March 22, 2007

User Research Doesn’t Prove Anything :: UXmatters

Samples and Stats

There's some good stuff in this UXmatters article: User Research Doesn’t Prove Anything. The sections on sampling and statistics are very nice summaries for UX practitioners. I've met many UX practitioners who either:
- never learned these subjects in school
- forgot the relevant lessons
- think that you can gloss over these points in business

Being accurate is important. There is a difference between saying "78% of users think…" versus "78% of the research participants think…”. Yet, I've seen people who think that in order to write things understandably in "plain language", you need to sterilize the message of anything sounding statistical. They try to convey the "jist" of the statistics without sounding like a statistician.

Sloppy research, sloppy statistics and inaccurate wording of findings will lead to haphazard business decisions. It's not good enough that you get your client to make the "right" decision. "Professionals" shouldn't have the attitude that the "ends justify the means".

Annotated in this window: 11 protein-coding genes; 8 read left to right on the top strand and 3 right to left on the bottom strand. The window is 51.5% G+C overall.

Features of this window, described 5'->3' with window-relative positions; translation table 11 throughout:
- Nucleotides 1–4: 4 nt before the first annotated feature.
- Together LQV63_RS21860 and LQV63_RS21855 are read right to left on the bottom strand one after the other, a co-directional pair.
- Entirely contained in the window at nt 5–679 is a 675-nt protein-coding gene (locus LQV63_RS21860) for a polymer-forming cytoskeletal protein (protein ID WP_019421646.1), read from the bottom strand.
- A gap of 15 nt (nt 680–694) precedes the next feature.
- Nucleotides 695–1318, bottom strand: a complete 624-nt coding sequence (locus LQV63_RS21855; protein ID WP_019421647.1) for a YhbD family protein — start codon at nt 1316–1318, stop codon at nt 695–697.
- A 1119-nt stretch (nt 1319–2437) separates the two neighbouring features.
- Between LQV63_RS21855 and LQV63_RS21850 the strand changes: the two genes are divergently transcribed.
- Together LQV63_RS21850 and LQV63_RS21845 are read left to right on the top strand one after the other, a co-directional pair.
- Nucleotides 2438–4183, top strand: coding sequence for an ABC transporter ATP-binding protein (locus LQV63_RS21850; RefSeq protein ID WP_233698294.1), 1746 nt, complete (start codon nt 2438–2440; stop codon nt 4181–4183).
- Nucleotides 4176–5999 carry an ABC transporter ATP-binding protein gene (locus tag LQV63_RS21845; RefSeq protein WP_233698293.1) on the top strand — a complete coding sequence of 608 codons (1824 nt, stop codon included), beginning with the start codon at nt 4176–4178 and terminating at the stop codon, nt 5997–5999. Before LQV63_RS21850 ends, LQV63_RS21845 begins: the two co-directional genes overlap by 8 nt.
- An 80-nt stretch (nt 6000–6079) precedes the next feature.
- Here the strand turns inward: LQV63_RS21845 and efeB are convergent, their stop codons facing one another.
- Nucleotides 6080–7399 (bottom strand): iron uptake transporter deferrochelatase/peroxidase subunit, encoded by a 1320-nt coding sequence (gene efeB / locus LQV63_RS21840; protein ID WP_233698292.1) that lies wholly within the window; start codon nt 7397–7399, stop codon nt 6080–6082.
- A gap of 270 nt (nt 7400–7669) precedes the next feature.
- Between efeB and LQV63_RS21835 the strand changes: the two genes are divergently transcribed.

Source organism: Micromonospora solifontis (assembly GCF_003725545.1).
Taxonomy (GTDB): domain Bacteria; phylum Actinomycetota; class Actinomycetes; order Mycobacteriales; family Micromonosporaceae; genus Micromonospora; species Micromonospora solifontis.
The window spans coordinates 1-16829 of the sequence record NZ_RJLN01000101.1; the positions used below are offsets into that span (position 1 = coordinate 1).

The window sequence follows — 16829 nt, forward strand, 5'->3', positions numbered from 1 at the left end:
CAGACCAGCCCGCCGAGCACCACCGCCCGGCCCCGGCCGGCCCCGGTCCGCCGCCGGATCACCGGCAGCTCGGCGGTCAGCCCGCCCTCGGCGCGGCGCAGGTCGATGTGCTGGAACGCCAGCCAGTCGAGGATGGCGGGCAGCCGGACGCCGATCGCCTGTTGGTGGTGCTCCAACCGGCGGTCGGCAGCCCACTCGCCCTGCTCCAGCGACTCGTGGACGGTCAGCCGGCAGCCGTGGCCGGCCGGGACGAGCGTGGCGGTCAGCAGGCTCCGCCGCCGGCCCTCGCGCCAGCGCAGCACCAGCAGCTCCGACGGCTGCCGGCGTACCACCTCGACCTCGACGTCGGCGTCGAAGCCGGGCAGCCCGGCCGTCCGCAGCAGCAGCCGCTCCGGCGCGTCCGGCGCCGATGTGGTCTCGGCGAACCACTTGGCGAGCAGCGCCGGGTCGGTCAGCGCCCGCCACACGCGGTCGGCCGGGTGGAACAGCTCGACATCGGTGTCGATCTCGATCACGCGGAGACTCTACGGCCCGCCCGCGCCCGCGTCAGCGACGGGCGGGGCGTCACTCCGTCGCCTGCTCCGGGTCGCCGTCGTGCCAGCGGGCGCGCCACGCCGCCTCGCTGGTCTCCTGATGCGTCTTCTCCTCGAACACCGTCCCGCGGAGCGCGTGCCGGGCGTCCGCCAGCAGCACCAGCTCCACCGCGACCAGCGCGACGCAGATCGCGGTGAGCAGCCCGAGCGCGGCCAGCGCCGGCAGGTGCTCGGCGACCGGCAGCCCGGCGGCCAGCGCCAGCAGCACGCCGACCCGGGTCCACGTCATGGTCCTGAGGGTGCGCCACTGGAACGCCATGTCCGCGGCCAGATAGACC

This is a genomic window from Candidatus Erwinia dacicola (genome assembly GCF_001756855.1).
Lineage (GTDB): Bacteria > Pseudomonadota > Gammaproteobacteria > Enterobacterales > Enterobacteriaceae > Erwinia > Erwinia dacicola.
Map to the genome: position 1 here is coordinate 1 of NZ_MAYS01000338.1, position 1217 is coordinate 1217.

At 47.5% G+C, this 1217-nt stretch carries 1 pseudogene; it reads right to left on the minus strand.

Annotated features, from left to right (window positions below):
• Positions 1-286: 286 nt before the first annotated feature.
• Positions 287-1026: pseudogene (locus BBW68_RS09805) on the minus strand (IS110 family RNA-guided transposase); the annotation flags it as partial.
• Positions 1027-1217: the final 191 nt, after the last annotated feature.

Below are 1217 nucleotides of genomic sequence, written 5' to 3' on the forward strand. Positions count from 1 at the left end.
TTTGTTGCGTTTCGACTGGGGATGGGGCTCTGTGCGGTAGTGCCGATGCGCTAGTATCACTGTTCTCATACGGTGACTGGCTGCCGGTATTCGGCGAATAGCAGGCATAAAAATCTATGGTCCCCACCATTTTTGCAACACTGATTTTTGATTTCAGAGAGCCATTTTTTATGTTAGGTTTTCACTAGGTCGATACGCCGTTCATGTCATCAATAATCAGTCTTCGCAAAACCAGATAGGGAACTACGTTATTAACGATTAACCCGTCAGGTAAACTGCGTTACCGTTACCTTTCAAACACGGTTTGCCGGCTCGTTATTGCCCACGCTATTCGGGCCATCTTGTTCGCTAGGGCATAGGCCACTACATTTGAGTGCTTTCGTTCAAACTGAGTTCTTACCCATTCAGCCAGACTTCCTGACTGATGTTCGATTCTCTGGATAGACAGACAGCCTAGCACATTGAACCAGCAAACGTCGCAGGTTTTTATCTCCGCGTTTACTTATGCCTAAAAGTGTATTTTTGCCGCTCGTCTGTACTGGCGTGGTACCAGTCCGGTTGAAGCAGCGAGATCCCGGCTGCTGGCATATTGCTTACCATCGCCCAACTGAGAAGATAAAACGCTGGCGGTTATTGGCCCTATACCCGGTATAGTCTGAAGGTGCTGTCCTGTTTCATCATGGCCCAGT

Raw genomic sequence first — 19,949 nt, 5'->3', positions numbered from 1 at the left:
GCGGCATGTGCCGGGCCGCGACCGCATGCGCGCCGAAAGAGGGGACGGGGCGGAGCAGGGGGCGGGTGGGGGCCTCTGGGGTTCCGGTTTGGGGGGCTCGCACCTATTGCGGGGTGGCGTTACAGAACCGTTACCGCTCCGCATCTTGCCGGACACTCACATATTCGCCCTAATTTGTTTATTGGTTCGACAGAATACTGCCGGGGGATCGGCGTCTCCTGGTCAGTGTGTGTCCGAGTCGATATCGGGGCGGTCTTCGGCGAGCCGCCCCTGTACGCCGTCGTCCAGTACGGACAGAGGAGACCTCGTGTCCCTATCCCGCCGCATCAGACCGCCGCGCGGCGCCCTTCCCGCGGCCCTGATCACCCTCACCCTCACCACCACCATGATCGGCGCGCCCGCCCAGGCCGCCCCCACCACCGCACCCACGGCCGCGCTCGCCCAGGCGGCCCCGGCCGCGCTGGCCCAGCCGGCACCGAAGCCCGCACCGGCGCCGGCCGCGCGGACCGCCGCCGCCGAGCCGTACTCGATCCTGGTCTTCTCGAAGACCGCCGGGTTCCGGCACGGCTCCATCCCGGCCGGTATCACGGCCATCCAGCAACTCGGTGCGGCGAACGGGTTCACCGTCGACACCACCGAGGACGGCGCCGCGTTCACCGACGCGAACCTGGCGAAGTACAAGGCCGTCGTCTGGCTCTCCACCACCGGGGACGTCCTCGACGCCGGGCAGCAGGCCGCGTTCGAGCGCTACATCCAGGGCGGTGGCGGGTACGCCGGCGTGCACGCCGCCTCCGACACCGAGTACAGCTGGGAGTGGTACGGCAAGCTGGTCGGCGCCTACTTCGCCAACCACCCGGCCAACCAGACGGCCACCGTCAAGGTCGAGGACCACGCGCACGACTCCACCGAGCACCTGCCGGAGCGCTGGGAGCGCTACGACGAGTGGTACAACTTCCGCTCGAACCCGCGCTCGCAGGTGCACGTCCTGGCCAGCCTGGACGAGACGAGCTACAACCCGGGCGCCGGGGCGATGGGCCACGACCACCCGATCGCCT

We have an ethical responsibility to our clients, and to our users, to report accurate statistics from our research. You don't have to kill your clients with stats...just be accurate with the stats you report.

We should help our clients understand our research, the data, and the statistics that are used in the analysis. Not only will they better appreciate the skills we bring to the table, but they will be smarter clients when confronted by other opinions or seemingly contradictory "research". In short, be accurate, and educate your clients rather than dumbing things down for them.

Additional resources
- UPA Code of Professional Conduct
- Measuring Usability

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